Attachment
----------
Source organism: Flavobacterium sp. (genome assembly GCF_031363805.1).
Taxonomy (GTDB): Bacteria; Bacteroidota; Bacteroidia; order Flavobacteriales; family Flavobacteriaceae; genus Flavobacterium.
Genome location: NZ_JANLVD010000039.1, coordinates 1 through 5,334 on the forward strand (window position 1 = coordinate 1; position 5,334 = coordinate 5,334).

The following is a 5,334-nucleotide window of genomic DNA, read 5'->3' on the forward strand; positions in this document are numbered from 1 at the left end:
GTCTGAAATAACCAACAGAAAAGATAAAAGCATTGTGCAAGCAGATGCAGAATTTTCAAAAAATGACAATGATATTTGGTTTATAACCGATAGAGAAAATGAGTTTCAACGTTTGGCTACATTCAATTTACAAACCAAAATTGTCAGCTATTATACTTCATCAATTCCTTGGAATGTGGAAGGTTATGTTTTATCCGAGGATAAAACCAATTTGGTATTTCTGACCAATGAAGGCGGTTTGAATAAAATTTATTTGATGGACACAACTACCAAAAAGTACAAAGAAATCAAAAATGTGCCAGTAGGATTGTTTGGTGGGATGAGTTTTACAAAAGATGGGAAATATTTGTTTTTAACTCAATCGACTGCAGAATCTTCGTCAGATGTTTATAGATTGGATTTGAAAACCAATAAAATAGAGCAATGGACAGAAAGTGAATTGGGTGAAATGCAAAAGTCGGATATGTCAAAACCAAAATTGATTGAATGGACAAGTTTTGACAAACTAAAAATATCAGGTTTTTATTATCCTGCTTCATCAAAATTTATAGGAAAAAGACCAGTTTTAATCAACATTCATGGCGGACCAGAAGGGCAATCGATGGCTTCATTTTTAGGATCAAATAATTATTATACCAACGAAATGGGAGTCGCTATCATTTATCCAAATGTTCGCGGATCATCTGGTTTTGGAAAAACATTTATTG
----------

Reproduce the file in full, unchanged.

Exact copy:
Source organism: Flavobacterium sp. (genome assembly GCF_031363805.1).
Taxonomy (GTDB): Bacteria; Bacteroidota; Bacteroidia; order Flavobacteriales; family Flavobacteriaceae; genus Flavobacterium.
Genome location: NZ_JANLVD010000039.1, coordinates 1 through 5,334 on the forward strand (window position 1 = coordinate 1; position 5,334 = coordinate 5,334).

The following is a 5,334-nucleotide window of genomic DNA, read 5'->3' on the forward strand; positions in this document are numbered from 1 at the left end:
GTCTGAAATAACCAACAGAAAAGATAAAAGCATTGTGCAAGCAGATGCAGAATTTTCAAAAAATGACAATGATATTTGGTTTATAACCGATAGAGAAAATGAGTTTCAACGTTTGGCTACATTCAATTTACAAACCAAAATTGTCAGCTATTATACTTCATCAATTCCTTGGAATGTGGAAGGTTATGTTTTATCCGAGGATAAAACCAATTTGGTATTTCTGACCAATGAAGGCGGTTTGAATAAAATTTATTTGATGGACACAACTACCAAAAAGTACAAAGAAATCAAAAATGTGCCAGTAGGATTGTTTGGTGGGATGAGTTTTACAAAAGATGGGAAATATTTGTTTTTAACTCAATCGACTGCAGAATCTTCGTCAGATGTTTATAGATTGGATTTGAAAACCAATAAAATAGAGCAATGGACAGAAAGTGAATTGGGTGAAATGCAAAAGTCGGATATGTCAAAACCAAAATTGATTGAATGGACAAGTTTTGACAAACTAAAAATATCAGGTTTTTATTATCCTGCTTCATCAAAATTTATAGGAAAAAGACCAGTTTTAATCAACATTCATGGCGGACCAGAAGGGCAATCGATGGCTTCATTTTTAGGATCAAATAATTATTATACCAACGAAATGGGAGTCGCTATCATTTATCCAAATGTTCGCGGATCATCTGGTTTTGGAAAAACATTTATTG